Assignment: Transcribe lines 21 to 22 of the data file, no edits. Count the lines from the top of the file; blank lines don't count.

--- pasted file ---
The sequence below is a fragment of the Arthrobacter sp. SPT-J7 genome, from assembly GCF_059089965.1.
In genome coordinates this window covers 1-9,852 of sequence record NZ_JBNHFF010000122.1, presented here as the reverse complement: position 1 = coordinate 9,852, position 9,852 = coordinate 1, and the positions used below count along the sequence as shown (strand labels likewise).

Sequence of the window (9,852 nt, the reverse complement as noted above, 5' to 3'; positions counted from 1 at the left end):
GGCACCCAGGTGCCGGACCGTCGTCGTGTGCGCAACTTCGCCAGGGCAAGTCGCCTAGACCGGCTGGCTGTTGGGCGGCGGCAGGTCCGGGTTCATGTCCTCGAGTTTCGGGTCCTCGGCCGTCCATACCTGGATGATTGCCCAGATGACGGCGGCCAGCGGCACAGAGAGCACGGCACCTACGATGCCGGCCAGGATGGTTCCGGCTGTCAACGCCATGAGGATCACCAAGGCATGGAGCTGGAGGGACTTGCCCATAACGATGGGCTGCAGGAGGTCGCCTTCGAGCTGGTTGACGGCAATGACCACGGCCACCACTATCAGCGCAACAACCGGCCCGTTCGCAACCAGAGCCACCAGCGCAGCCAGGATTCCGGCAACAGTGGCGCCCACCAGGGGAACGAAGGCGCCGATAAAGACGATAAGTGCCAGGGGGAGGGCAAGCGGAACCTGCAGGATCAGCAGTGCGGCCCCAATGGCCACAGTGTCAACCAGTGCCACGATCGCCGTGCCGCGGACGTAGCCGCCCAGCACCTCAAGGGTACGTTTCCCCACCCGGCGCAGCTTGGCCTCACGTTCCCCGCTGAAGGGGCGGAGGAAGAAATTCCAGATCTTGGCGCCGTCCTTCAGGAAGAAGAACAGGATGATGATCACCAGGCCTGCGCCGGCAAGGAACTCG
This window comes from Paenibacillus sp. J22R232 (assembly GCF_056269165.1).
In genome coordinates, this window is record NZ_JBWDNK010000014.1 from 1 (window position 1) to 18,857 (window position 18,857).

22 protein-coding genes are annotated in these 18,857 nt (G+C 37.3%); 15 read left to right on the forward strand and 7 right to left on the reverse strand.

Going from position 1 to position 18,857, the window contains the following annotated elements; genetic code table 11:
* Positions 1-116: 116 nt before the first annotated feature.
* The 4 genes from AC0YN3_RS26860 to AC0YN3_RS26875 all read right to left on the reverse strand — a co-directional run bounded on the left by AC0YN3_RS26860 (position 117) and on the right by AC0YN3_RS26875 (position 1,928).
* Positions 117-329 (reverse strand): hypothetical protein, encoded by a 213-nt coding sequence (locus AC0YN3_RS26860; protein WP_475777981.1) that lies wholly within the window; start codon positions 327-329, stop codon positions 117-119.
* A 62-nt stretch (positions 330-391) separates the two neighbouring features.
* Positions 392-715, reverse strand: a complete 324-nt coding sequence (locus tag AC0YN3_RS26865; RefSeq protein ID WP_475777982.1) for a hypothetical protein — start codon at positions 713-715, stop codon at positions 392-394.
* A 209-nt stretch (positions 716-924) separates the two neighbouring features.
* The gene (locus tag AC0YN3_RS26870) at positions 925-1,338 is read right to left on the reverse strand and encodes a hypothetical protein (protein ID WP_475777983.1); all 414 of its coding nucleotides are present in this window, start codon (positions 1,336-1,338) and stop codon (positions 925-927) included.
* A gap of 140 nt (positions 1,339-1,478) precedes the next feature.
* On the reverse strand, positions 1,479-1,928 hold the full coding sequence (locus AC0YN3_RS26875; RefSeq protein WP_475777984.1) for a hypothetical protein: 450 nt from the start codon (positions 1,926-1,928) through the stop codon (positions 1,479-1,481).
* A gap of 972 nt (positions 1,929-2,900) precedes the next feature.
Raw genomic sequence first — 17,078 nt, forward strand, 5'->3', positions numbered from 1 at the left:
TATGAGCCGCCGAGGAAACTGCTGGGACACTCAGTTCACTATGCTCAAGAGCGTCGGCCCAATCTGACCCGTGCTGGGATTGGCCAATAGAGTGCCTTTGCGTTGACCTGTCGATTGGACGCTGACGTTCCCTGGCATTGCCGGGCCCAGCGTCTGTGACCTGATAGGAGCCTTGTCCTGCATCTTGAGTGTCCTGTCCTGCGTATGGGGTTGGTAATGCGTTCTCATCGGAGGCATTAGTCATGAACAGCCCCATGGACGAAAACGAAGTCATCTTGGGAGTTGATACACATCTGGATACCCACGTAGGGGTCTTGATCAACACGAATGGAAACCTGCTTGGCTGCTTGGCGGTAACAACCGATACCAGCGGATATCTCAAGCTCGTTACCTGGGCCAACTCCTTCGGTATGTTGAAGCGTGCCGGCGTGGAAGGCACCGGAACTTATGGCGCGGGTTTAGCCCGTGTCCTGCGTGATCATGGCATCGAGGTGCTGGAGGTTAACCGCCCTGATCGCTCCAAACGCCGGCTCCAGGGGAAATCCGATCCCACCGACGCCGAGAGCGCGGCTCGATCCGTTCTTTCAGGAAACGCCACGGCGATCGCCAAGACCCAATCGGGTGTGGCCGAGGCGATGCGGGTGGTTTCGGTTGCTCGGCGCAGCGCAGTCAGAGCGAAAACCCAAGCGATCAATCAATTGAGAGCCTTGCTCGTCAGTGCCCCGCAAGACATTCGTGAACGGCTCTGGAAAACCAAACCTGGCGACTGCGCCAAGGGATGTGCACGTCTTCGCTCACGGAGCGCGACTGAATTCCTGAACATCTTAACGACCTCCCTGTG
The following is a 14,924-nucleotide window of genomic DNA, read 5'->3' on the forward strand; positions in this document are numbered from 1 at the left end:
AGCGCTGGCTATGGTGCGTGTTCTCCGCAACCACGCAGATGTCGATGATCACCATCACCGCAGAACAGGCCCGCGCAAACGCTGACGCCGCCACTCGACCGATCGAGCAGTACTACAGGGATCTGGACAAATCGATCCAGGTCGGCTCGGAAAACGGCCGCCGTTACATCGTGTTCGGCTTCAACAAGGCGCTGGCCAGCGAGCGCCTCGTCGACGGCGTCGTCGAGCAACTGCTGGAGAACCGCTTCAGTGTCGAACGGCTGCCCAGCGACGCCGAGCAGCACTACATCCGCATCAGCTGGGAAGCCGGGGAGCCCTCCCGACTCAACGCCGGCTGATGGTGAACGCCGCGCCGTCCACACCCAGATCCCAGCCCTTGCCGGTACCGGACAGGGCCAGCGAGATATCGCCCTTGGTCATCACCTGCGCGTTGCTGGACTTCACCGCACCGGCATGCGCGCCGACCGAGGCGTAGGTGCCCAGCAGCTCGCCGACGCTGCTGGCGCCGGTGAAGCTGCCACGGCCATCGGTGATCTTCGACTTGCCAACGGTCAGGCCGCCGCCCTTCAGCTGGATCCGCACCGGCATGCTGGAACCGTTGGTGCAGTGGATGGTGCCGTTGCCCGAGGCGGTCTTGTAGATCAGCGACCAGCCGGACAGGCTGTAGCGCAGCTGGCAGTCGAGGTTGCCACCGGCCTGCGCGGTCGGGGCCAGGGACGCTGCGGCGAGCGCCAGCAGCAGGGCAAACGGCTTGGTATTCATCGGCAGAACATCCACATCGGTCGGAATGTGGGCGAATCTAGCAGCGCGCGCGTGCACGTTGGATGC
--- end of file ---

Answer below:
The following is a 14,924-nucleotide window of genomic DNA, read 5'->3' on the forward strand; positions in this document are numbered from 1 at the left end:
AGCGCTGGCTATGGTGCGTGTTCTCCGCAACCACGCAGATGTCGATGATCACCATCACCGCAGAACAGGCCCGCGCAAACGCTGACGCCGCCACTCGACCGATCGAGCAGTACTACAGGGATCTGGACAAATCGATCCAGGTCGGCTCGGAAAACGGCCGCCGTTACATCGTGTTCGGCTTCAACAAGGCGCTGGCCAGCGAGCGCCTCGTCGACGGCGTCGTCGAGCAACTGCTGGAGAACCGCTTCAGTGTCGAACGGCTGCCCAGCGACGCCGAGCAGCACTACATCCGCATCAGCTGGGAAGCCGGGGAGCCCTCCCGACTCAACGCCGGCTGATGGTGAACGCCGCGCCGTCCACACCCAGATCCCAGCCCTTGCCGGTACCGGACAGGGCCAGCGAGATATCGCCCTTGGTCATCACCTGCGCGTTGCTGGACTTCACCGCACCGGCATGCGCGCCGACCGAGGCGTAGGTGCCCAGCAGCTCGCCGACGCTGCTGGCGCCGGTGAAGCTGCCACGGCCATCGGTGATCTTCGACTTGCCAACGGTCAGGCCGCCGCCCTTCAGCTGGATCCGCACCGGCATGCTGGAACCGTTGGTGCAGTGGATGGTGCCGTTGCCCGAGGCGGTCTTGTAGATCAGCGACCAGCCGGACAGGCTGTAGCGCAGCTGGCAGTCGAGGTTGCCACCGGCCTGCGCGGTCGGGGCCAGGGACGCTGCGGCGAGCGCCAGCAGCAGGGCAAACGGCTTGGTATTCATCGGCAGAACATCCACATCGGTCGGAATGTGGGCGAATCTAGCAGCGCGCGCGTGCACGTTGGATGC